Whether you intend on living solo, renting with friends/strangers, or are simply curious about the do’s and don’ts of the rental-sphere – you’ve come to the right place. Housing can be a minefield and adding other people to the mix, well, things can ugly real quick. But, if you arm yourself with my carefully crafted list, you may just get through the rental-sphere unscathed. And maybe, just maybe, you may make a few friends along the way.
1. Landlords take no prisoners – organize your finances
Rule number 1. Unless your parents are your landlords or you are benefitting from some serious ‘mates rates’, it is highly likely that you will have to pay rent. Not only will you have to pay this privilege every month, you will most likely be required to put down a six week security deposit. On your departure, should the property not be as it was found, expect this deposit to return to your account looking considerably leaner.
And if you have been a terrible tenant, then don’t expect anything back at all. Those parties were a really bad idea, on reflection, weren’t they? Make sure you keep on top of your finances and only buy frivolous fashions knowing that your rent is already accounted for. And be good! Future landlords may require a reference from a previous landlord and no one wants to take on a bad tenant.
Bank-of-Mom-and-Dad (1)
Image source: http://www.lbeeandthemoneytree.com/
2. Vet your Landlord – not all are created equal
Will Ferrell’s hilarious sketch The Landlord sums up everything that can go wrong with a bad landlord. From harassments over money, bad language, intimidation and abuse – the landlord does all this and more in response to her tenants late rental payment. While this is largely for comic value, there is an element of truth.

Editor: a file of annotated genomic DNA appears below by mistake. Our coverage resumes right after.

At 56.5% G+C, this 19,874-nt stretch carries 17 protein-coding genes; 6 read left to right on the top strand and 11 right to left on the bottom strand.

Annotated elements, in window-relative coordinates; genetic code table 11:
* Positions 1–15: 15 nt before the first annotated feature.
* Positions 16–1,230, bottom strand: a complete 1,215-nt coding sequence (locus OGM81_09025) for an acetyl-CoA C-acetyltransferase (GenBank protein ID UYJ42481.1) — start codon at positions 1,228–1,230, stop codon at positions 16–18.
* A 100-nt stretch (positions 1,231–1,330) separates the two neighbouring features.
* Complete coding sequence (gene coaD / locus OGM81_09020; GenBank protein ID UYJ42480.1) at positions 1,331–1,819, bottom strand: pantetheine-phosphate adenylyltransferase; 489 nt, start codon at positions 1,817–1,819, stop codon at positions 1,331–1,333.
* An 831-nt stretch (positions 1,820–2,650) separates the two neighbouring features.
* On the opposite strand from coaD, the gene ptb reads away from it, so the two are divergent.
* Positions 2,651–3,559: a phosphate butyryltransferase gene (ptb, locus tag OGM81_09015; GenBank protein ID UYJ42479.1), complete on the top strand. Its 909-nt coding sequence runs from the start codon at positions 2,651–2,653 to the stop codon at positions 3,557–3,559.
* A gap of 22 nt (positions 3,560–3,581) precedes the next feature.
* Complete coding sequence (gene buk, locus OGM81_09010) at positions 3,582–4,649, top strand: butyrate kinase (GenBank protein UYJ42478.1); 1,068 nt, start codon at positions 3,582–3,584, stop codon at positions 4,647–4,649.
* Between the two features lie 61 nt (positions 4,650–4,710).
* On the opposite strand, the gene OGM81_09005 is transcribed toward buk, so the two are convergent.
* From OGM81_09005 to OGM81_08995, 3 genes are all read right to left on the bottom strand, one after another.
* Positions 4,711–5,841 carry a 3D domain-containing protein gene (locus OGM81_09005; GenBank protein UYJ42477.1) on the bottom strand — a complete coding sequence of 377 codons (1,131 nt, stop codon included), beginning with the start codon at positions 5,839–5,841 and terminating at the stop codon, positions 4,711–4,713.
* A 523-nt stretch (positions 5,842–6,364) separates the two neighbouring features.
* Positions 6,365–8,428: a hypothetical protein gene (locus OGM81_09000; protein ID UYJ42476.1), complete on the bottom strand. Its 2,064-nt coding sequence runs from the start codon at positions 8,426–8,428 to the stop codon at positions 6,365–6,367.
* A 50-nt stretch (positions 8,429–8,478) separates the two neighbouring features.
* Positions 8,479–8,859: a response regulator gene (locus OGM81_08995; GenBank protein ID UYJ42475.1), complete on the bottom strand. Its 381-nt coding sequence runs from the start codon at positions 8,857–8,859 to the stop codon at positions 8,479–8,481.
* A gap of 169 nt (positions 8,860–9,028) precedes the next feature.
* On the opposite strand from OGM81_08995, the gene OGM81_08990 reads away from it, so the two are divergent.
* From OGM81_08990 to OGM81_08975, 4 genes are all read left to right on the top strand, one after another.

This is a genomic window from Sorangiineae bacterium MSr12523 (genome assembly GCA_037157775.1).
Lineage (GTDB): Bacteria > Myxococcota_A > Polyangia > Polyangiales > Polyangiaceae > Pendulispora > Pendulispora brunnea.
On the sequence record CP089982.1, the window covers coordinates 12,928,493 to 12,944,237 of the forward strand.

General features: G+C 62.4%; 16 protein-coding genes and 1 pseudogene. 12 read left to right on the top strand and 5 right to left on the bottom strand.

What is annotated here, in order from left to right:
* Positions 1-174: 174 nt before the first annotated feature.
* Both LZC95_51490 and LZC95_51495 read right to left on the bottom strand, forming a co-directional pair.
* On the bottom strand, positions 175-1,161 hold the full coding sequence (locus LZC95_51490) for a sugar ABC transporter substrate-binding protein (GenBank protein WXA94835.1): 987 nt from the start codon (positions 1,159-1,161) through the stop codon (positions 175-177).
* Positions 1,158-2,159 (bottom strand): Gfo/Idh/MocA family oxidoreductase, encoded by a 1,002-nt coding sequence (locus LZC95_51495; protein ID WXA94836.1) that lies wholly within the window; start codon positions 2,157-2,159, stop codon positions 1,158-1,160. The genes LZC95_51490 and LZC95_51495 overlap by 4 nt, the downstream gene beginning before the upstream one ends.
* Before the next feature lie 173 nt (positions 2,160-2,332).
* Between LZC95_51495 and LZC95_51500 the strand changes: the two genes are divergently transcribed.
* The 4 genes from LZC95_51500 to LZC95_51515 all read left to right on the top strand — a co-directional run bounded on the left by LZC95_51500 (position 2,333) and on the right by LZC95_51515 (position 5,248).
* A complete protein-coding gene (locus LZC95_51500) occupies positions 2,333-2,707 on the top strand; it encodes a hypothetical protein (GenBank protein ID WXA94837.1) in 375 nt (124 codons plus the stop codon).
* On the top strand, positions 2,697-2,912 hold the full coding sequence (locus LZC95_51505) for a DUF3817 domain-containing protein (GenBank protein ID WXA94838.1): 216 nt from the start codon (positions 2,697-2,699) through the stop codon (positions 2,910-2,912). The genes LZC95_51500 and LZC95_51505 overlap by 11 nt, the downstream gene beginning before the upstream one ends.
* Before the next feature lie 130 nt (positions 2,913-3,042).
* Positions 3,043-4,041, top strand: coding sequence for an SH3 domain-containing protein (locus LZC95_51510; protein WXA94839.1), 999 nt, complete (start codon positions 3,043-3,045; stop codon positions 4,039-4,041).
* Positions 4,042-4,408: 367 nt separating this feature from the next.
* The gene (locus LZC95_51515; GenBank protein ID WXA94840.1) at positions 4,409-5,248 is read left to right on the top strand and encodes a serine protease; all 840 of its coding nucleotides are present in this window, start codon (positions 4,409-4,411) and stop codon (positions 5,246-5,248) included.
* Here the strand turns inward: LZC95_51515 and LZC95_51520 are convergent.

Be sure that you vet your landlord before you sign on the dotted line. Ask questions – if they’re not able to answer now, then they sure as hell won’t when they’ve got your cash. So be smart and don’t get scammed. Do your research and be confident in this new financial relationship.  If there are red flags then it may be smarter to walk away.
pearl-the-landlord
Image source: http://d1unatz8mcf3a5.cloudfront.net/uploads/pearl-the-landlord.png
3. Visit the property – in person
As attractive as the photos may appear on Craig’s list, it is very foolish to put a deposit down on a property that you’ve not seen. We all know the camera lies and there are plenty of scammers out there waiting to take your six week security deposit.
Go to the property – and go with a friend/agent so that you are not alone and potentially in an unsafe environment. Inspect the property – does it have everything the ad details? If not but the landlord says it’s coming, then get this in writing. At this stage you have the upper hand – so take advantage!
fascinating-amusing-outdoor-dining-room-table-furniture-set-by-blaze-makoid-architecture-on-the-deck-nearby-the-beautiful-modern-swimming-pool-fieldview-residence-view-by-night-for-apartmen
Image source: www.strengthweekly.com
4. Don’t just sign the lease – read and understand it
The lease is a contract between the tenant and the landlord. This is a legally binding document and it’s hugely important that you understand it. Typically there are two types of tenancies – fixed term and periodic. Understand your tenancy and its implications so that you are well informed to know your rights. For example, periodic leases are commonly monthly or weekly which may suit your situation but if you’re looking for stability and a longer lease, then fixed term is the one for you.
Love your furry friend more than life itself? Well make sure the lease allows pets and if it doesn’t then it’s back to the drawing board.  For more information on what to look out for when signing a lease read this informative article from CIBC.
bigstock-Lease-agreement-9269615
Image source: theselfemployed.com
5. Put your stamp on it
You’re probably two steps ahead and already know that before customizing your new home, you need to check that the lease is OK with you painting a wall and inserting a few nails to hang up your art. Assuming this is the case, then awesome. Create away! If your landlord is less than OK with you recreating Michelangelo’s Sistine Chapel, then there are other options. Free standing art, lamps, throws, rugs and pillows can all add colour and texture to a room.
So don’t leave your personality at the back door – express yourself and create a space you love coming home to.
infographic
Image source: helptobuy.co.uk
Advertisements